How to Identify Signs of Dementia

Dementia is defined as the loss or impairment of mental functions such as memory, thinking and reasoning. It must, however, be severe enough to interfere with daily activities before it can be classified as dementia. Dementia is often a result of substance abuse, prescription medicines, or imbalances in one's hormones or vitamins. It can also be a result of disease or infection that affects the learning, decision making and memory sectors of our brains. Alzheimer's is one very common cause of dementia, with estimates of up to 60 percent of people with Alzheimer's also suffering from dementia. If the dementia is a result of disease or infection, then curing it is unlikely. Experts believe that only 20 percent of all dementia cases are treatable. Early diagnosis of dementia is crucial to treating it properly. Here's how to identify signs of dementia.


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    Know the general symptoms.
    • Memory loss is the first and earliest sign of dementia. It is, however, more than just forgetting where you put your keys. The memory loss must be widespread; forgetting names, places, and recent events are common. The person may also have difficulty recalling words or performing routine tasks such as following a recipe or using an appliance. Early dementia symptoms also include the inability to react to situations or they no longer care about personal hygiene. Aggressiveness and depression are also common.
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    Know the symptoms of specific kinds of dementia.
    • One type of dementia is called dementia with Lewy bodies. This is a brain disease that causes memory loss and the ability to plan and think. Early symptoms are swift changes between alertness and confusion, the inability to navigate familiar places, vivid visual hallucinations and long term memory loss.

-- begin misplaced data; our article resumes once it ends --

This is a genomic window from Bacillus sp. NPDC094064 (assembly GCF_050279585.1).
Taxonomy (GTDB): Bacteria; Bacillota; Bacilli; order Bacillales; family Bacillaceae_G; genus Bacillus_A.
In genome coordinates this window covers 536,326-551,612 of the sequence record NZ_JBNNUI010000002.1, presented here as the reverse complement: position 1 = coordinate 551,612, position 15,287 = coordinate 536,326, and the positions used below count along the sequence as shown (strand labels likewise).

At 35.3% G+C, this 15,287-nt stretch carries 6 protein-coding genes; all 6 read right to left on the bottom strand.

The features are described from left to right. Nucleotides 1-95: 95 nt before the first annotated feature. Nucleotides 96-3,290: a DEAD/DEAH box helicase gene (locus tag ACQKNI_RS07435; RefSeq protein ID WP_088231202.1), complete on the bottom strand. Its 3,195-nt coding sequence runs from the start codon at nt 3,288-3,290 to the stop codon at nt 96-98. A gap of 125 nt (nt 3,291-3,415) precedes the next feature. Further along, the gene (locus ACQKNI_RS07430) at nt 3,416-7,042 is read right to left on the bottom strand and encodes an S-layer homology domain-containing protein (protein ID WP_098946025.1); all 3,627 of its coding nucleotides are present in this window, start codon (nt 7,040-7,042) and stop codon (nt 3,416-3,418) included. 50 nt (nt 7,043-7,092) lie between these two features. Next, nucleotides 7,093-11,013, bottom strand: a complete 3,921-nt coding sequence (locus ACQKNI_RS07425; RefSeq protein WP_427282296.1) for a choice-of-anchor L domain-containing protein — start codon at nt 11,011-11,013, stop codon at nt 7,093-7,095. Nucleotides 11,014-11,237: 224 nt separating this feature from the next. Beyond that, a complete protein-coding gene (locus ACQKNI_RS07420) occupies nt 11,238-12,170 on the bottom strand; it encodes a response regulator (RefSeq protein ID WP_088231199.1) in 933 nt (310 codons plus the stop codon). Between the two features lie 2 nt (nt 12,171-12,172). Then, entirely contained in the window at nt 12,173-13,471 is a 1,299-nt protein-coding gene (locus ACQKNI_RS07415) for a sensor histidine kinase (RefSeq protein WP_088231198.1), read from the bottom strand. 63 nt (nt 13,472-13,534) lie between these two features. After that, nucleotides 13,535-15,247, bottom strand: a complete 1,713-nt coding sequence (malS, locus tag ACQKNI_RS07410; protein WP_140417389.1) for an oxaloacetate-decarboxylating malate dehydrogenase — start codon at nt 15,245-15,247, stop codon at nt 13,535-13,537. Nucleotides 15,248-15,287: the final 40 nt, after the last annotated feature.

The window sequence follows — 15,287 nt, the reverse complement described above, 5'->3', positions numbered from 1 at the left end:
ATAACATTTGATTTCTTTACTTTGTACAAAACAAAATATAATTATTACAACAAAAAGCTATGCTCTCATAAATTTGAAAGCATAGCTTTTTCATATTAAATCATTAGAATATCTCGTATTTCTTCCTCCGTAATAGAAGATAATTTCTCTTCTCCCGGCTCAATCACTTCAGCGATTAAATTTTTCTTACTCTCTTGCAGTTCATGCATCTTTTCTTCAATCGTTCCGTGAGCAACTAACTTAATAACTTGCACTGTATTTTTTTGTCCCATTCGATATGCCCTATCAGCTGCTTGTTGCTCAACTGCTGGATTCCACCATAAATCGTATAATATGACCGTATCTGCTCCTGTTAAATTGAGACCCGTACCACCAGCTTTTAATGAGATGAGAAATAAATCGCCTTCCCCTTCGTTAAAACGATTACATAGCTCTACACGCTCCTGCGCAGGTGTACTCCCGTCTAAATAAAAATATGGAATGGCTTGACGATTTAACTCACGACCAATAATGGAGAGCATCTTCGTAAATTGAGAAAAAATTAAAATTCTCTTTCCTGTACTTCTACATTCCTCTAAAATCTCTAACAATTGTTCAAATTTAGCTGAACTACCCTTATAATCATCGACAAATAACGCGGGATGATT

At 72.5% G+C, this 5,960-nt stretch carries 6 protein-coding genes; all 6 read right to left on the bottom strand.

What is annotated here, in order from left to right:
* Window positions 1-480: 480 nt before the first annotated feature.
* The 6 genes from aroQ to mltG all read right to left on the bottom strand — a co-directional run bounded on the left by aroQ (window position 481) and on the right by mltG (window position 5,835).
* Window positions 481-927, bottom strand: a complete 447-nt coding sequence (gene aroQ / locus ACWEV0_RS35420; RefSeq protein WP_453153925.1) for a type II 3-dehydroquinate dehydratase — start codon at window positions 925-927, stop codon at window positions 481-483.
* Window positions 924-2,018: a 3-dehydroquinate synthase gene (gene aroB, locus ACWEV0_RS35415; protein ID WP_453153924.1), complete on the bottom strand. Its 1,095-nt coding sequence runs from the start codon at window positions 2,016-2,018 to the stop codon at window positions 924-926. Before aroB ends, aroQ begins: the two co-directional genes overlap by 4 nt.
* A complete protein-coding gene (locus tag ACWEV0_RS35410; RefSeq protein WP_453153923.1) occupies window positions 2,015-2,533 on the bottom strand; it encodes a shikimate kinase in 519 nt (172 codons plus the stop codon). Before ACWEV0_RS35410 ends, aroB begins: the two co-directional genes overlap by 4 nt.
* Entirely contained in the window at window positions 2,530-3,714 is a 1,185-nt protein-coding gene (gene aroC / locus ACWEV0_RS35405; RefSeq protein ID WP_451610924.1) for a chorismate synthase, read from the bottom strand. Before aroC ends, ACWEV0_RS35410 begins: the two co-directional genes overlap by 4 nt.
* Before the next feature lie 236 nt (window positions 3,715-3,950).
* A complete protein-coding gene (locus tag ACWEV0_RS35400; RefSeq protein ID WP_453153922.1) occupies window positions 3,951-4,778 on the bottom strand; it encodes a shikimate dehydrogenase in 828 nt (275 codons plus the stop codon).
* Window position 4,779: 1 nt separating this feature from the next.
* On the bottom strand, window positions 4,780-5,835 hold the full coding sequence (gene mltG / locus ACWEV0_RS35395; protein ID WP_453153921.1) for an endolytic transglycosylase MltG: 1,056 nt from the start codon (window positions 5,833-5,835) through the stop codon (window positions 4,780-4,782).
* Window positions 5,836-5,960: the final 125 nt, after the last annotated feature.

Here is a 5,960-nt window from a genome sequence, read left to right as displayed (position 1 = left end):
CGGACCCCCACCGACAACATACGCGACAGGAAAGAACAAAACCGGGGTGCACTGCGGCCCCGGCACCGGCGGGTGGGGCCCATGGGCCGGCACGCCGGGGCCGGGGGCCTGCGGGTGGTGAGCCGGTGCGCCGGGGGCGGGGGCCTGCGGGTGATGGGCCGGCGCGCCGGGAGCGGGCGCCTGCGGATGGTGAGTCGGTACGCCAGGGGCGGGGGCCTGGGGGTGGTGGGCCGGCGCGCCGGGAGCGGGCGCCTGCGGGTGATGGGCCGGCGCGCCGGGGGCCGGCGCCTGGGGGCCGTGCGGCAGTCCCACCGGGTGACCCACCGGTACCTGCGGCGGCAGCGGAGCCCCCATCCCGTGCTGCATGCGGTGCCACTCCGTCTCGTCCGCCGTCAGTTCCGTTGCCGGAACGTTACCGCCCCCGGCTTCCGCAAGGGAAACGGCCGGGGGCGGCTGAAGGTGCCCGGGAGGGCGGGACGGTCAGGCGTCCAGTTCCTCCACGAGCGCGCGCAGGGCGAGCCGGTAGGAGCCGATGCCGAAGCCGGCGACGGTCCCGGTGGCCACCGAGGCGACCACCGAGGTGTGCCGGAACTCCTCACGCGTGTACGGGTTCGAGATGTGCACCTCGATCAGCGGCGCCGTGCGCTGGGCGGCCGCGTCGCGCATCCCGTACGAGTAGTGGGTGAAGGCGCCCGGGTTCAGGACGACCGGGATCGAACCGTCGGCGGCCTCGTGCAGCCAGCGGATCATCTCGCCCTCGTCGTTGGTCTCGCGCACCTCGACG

• Frontotemporal dementia is another form of dementia with its own symptoms and early behavior changes. People with this condition may have unusual behavior or personality changes. They may no longer care for those they ought to still care about, and they may make comments that are rude, sexually explicit or intentionally hurtful. Exposing themselves is not uncommon behavior.
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    Talk to a doctor.
    • If you feel like you might be losing your memory or if you have severe trouble remembering things, then talk to your doctor. Your doctor has the knowledge and skill to not only diagnose you properly, but to help you deal with your dementia.
    • If you think that somebody near to you is suffering from dementia, encourage them to seek medical help as soon as possible. Convincing them that they need help may be difficult but it is crucial.


  • Dementia is a serious condition that can result in further injury or even death if not treated properly. Seek medical help as soon as you notice dementia symptoms, or encourage your loved ones to talk to a doctor if you notice symptoms. Early detection and diagnosis is crucial to slowing down the condition or to treat it.


  • Don't assume that your forgetfulness is just a sign of getting older; dementia symptoms can be mild at first but it is progressive; getting it under control quickly is imperative to proper management of the symptoms.

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Categories: Aged Care